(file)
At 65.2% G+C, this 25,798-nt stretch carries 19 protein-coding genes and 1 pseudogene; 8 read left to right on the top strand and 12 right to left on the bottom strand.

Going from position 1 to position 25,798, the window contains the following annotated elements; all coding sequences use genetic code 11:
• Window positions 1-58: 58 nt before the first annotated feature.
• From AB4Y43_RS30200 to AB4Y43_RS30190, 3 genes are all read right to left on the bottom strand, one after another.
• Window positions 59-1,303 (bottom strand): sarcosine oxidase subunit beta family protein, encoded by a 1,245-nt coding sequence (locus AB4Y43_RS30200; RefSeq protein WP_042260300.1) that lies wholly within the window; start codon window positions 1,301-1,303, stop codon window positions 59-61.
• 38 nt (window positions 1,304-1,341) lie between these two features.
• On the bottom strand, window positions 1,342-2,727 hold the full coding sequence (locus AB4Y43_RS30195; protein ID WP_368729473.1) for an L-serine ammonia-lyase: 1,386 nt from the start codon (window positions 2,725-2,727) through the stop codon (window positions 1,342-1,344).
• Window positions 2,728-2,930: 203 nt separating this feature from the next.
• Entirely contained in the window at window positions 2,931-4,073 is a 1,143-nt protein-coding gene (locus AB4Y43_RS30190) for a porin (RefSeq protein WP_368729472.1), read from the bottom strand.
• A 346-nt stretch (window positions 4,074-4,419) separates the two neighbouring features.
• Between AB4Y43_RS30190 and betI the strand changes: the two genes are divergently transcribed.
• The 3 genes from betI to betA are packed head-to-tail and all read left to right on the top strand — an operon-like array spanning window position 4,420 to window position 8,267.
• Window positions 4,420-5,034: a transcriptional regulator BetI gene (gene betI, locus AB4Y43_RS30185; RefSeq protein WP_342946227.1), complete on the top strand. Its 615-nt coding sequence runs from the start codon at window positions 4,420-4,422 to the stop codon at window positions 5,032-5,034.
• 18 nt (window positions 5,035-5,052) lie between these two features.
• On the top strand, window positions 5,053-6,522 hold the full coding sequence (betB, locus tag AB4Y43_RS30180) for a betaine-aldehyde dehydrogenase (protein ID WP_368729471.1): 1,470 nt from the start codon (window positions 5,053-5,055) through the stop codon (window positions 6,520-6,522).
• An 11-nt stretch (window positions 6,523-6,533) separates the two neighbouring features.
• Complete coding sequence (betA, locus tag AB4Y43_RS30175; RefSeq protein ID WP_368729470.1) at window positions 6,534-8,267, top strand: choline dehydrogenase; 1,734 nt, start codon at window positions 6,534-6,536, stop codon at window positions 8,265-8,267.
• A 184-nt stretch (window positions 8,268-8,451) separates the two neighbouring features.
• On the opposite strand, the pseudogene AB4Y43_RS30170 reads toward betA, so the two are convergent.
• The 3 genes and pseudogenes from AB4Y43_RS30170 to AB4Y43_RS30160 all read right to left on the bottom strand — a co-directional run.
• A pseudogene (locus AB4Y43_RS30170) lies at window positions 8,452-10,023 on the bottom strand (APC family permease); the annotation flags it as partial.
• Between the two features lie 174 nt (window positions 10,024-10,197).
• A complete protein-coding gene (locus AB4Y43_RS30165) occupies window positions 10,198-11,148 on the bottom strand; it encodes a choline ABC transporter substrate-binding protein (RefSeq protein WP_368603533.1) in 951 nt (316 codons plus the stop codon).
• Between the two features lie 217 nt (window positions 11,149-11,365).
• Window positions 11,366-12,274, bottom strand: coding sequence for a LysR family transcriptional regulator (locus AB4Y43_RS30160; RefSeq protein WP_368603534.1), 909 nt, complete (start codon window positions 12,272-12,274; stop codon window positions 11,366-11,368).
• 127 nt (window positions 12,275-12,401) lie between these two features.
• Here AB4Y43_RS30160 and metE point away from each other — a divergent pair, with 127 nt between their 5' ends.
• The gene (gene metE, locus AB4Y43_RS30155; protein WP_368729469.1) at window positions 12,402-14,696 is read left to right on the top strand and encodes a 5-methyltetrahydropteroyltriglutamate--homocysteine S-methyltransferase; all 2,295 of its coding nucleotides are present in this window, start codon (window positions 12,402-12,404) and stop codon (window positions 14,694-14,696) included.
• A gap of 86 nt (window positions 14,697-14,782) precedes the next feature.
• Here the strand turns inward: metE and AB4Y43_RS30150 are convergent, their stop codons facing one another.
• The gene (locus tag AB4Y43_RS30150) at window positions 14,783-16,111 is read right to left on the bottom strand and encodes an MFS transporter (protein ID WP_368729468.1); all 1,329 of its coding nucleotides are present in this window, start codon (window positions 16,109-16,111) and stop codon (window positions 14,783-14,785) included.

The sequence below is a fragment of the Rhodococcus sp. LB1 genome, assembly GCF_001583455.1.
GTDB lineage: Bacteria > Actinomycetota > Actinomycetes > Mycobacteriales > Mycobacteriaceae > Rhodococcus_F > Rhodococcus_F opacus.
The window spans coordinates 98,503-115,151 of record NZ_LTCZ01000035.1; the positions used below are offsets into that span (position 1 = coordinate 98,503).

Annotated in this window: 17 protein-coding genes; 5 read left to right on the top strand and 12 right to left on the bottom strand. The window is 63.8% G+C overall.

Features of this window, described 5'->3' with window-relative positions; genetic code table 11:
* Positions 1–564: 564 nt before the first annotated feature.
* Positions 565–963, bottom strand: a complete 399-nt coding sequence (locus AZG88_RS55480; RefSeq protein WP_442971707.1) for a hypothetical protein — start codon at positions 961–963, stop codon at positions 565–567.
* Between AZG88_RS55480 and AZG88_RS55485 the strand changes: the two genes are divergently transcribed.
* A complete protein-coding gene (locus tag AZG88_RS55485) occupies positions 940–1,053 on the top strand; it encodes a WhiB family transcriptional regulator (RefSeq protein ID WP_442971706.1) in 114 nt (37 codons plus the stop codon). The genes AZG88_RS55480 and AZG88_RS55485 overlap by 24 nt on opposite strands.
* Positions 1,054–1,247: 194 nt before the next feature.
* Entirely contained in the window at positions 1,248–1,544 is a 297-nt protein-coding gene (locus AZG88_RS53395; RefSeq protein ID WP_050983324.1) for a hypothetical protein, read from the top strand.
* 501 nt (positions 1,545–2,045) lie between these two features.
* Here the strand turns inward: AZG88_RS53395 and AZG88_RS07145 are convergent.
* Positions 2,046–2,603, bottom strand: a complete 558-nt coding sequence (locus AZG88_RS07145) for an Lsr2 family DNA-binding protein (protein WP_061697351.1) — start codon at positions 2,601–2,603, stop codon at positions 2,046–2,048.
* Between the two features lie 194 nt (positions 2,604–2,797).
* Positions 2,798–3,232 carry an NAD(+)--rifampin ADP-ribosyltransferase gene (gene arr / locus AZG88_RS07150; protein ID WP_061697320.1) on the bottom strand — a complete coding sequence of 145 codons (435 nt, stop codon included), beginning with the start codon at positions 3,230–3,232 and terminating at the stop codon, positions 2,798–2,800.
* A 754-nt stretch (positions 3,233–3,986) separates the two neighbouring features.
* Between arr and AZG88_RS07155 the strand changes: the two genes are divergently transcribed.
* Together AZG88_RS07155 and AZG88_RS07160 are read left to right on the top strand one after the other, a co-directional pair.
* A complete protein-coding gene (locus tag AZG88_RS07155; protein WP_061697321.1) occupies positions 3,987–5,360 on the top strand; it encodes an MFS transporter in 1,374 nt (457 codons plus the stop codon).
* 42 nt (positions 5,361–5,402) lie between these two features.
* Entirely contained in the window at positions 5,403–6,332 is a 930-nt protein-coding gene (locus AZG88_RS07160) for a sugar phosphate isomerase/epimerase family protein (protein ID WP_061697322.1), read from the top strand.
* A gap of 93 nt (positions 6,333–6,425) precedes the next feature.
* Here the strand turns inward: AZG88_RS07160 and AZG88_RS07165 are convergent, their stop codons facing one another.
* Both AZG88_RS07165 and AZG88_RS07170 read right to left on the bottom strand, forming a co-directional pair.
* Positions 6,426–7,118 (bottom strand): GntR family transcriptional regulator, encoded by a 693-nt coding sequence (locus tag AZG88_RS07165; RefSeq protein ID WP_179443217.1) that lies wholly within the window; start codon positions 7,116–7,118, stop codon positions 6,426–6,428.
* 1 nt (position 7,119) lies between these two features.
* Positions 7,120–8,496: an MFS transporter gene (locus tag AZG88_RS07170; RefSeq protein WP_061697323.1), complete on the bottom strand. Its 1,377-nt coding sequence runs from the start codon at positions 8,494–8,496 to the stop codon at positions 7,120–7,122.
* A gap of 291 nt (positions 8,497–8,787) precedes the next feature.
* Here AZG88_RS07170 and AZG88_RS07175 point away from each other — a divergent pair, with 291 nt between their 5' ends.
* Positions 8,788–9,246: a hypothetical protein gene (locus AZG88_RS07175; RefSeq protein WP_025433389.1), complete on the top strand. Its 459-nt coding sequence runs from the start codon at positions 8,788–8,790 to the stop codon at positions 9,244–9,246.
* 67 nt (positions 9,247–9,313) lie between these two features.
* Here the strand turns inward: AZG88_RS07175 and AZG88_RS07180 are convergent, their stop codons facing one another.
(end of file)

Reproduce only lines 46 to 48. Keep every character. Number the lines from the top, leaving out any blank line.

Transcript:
* Between the two features lie 194 nt (positions 2,604–2,797).
* Positions 2,798–3,232 carry an NAD(+)--rifampin ADP-ribosyltransferase gene (gene arr / locus AZG88_RS07150; protein ID WP_061697320.1) on the bottom strand — a complete coding sequence of 145 codons (435 nt, stop codon included), beginning with the start codon at positions 3,230–3,232 and terminating at the stop codon, positions 2,798–2,800.
* A 754-nt stretch (positions 3,233–3,986) separates the two neighbouring features.